Using Data to Combat Injury

What the latest studies say about staying healthy and keeping climbing
One way to avoid injury is to vary your climbing, using all sorts of holds. If you hate crimps, for example, be sure to mix them into your climbing so when you do have to crimp your fingers are used to the stress. Photo Jan Novak

You’re a novice who’s caught the bug. It is such a great sport and you are improving and learning so much. You just want to go and go. There can be one little problem, however, especially as you begin to pull harder. Climbing puts a lot of strain on specific tendons and joints. You could be one move away from taking your first, or next, injury-forced break.

So how do you avoid injury in climbing? Don’t climb? Swaddle yourself in bubble wrap? How often do injuries occur in climbing anyway?

Let’s talk about research, and then get practical.

A 2009 study of 355 Swedish climbers published in the Scandinavian Journal of Medicine & Science in
Sports found 4.2 injuries for every 1,000 hours of climbing. For a fun comparison, consider that in 2007 Mark Brandenburg and his colleagues published a paper in the International SportMed Journal that looked into the injury rate of bull riding and found 1,440 injuries for every 1,000 hours. It’s important, though, to be careful with comparing studies, which differ regarding gender, age and methodology—factors that could change how we perceive risk and who we consider to be at risk. For example, while the amusing comparison between bull riding and climbing may give the impression that injury rates among climbers are low, Kaikanani Woollings and her colleagues in Calgary, Alberta, Canada published a paper in the British Journal of Sports Medicine describing the rate of climbing injury in 2014 as “high,” comparing it to sports like youth ice hockey.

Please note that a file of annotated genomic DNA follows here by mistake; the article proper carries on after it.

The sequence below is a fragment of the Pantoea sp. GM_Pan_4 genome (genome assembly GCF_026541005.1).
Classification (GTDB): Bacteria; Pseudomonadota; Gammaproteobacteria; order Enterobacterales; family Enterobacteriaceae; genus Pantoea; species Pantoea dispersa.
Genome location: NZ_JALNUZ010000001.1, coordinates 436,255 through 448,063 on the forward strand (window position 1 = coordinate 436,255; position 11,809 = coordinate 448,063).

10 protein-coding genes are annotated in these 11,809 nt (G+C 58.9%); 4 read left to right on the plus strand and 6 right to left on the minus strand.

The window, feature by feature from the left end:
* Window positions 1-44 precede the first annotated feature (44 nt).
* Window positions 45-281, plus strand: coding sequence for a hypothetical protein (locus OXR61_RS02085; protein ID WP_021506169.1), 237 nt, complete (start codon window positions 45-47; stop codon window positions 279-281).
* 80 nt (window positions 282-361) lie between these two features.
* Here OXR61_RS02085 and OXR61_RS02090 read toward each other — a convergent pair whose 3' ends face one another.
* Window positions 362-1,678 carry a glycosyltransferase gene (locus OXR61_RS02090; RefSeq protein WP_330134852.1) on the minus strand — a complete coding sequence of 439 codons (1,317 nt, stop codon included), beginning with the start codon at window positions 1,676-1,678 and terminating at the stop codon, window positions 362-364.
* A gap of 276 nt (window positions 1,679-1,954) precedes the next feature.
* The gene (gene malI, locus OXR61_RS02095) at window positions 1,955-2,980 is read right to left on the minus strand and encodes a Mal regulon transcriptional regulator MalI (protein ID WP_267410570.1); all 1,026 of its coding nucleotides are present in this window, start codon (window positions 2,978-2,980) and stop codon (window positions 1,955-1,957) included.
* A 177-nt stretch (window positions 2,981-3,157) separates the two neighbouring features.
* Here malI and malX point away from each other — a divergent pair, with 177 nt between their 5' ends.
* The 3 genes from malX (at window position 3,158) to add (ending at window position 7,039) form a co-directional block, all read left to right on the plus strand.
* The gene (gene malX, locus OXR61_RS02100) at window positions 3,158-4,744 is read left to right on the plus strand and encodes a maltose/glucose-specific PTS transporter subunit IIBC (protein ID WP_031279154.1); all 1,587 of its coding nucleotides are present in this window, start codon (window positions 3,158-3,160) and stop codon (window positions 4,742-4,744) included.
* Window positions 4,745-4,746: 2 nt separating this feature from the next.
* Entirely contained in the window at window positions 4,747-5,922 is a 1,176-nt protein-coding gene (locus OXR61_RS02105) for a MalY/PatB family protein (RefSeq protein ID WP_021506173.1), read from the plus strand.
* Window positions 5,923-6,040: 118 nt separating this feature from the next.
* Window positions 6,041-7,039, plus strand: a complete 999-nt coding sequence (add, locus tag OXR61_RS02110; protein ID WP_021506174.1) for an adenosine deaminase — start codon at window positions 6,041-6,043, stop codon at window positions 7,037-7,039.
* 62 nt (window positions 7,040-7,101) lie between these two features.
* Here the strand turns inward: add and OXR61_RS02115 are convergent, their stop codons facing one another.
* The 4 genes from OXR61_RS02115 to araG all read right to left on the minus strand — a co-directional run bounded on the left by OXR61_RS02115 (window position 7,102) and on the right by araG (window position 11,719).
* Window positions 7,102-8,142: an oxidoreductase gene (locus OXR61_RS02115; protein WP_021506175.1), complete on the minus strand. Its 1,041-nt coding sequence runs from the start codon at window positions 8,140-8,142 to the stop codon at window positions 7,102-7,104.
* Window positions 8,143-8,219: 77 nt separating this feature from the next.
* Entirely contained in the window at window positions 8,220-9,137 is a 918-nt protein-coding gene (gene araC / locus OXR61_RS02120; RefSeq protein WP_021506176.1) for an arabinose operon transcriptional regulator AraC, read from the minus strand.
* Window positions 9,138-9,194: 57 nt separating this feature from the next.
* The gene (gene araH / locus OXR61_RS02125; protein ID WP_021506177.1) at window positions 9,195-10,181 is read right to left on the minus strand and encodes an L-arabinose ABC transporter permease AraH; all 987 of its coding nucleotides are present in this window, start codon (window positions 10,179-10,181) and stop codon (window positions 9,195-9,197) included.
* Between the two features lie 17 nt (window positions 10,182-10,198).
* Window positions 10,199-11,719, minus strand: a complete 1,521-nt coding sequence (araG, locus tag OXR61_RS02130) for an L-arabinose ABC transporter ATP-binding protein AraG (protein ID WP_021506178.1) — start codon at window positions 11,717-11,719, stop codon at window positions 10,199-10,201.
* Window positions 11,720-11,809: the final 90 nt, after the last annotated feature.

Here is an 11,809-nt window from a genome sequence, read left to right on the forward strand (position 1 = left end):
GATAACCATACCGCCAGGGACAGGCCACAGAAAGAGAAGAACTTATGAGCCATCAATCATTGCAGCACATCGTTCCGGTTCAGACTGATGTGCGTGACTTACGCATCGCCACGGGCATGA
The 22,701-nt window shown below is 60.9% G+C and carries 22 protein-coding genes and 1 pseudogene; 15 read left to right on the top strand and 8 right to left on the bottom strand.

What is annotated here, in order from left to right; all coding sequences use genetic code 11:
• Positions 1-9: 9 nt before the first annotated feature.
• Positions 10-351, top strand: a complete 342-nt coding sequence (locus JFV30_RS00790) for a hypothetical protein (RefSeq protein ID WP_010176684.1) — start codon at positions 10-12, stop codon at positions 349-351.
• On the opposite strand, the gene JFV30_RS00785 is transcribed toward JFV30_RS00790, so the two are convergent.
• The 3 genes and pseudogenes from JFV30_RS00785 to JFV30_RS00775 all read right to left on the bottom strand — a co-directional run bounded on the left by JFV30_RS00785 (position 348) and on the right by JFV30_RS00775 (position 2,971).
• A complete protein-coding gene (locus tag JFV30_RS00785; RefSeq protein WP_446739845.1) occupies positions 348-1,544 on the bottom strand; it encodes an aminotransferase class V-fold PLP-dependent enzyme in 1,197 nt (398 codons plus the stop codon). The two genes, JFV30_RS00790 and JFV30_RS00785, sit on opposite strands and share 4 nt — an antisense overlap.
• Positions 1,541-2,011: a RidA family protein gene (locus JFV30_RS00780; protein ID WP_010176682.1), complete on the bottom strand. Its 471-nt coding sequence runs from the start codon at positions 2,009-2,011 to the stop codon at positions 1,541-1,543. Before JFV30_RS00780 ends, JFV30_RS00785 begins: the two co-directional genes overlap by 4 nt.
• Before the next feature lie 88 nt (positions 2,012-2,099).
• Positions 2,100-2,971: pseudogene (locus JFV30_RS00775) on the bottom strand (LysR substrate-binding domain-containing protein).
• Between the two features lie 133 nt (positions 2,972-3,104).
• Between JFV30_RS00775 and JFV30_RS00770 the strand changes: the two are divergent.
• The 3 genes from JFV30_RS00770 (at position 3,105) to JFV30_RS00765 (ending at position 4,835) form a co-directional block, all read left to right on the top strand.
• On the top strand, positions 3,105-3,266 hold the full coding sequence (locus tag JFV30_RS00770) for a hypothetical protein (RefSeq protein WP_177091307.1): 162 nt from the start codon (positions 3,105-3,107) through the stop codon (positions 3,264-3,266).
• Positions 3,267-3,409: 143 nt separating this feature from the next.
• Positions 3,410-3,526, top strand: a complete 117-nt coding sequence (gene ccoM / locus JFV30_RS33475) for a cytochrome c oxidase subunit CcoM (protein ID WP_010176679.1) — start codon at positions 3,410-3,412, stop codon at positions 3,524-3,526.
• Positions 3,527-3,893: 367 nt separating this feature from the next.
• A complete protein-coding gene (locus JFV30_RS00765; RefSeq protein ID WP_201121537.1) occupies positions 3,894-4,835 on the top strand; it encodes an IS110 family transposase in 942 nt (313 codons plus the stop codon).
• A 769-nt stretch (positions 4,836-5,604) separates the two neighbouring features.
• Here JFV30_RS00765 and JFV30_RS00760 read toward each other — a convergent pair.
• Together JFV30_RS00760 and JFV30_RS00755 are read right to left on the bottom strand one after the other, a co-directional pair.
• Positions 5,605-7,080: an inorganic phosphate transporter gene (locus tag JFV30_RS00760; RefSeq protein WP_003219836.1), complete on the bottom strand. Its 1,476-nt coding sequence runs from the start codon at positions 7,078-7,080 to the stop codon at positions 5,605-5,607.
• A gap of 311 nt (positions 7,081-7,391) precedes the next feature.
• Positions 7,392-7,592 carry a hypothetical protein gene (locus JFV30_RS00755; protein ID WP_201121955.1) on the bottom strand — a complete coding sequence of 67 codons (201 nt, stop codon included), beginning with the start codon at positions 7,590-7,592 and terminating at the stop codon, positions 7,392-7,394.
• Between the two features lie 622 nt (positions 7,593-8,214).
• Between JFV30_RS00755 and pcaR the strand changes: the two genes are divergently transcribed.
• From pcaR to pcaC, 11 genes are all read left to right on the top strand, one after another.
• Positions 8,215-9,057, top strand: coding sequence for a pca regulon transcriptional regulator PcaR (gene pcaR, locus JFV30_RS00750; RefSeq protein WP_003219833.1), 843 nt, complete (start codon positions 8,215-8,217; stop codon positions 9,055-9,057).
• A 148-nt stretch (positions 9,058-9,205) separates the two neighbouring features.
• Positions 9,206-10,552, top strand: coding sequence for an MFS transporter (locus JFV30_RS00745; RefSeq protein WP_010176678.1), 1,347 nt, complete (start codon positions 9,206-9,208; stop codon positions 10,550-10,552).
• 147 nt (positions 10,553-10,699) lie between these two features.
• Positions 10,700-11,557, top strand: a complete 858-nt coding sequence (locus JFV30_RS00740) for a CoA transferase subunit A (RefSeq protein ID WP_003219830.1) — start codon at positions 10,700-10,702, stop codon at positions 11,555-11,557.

By sticking to some simple principles, understanding when circumstances lead to enhanced
risk, and being deliberate about your approach to your climbing gym session, you can manage your exposure to injury, especially over the long term.


Take Inventory

Take regular inventory of how you’re feeling and moving.

A 2016 study published by Gareth Jones in the medical journal Current Sports Medicine Reports recommends distinguishing climbing injuries by these categories: impact (e.g. falling), non-impact acute trauma (e.g. sudden pain during climbing), and chronic overuse. However, there is a gray area—you may have injury without pain or even pain without injury. With some injuries developing without pain, it may seem as if a single traumatic event occurred when in fact there may have been a lead-up of imperceptible or subtle micro-trauma.

To combat all types of injuries, increase your awareness of how you’re feeling and climbing. For example, you can ask yourself whether you are avoiding some moves or holds because you’re worried about injury. More subtly, ask yourself what type of climbing you favor—chances are you’re spending extra time in specific climbing positions or on specific holds while neglecting others. Also, ask a friend or coach if you’re favoring a part of your body while climbing.